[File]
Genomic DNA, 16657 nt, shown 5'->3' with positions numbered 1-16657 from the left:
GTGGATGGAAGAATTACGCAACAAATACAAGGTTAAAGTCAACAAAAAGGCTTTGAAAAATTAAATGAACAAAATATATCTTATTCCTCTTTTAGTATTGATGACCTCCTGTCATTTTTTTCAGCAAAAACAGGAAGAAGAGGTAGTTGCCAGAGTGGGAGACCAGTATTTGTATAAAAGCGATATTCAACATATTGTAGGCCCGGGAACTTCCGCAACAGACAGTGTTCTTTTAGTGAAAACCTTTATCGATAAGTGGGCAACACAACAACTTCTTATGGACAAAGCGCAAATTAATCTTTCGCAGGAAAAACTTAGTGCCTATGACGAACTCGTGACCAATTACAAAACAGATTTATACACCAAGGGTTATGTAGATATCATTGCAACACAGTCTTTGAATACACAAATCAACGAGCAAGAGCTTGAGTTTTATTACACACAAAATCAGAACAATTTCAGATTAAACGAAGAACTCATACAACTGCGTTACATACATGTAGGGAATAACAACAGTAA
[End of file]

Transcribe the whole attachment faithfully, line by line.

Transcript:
Genomic DNA, 16657 nt, shown 5'->3' with positions numbered 1-16657 from the left:
GTGGATGGAAGAATTACGCAACAAATACAAGGTTAAAGTCAACAAAAAGGCTTTGAAAAATTAAATGAACAAAATATATCTTATTCCTCTTTTAGTATTGATGACCTCCTGTCATTTTTTTCAGCAAAAACAGGAAGAAGAGGTAGTTGCCAGAGTGGGAGACCAGTATTTGTATAAAAGCGATATTCAACATATTGTAGGCCCGGGAACTTCCGCAACAGACAGTGTTCTTTTAGTGAAAACCTTTATCGATAAGTGGGCAACACAACAACTTCTTATGGACAAAGCGCAAATTAATCTTTCGCAGGAAAAACTTAGTGCCTATGACGAACTCGTGACCAATTACAAAACAGATTTATACACCAAGGGTTATGTAGATATCATTGCAACACAGTCTTTGAATACACAAATCAACGAGCAAGAGCTTGAGTTTTATTACACACAAAATCAGAACAATTTCAGATTAAACGAAGAACTCATACAACTGCGTTACATACATGTAGGGAATAACAACAGTAA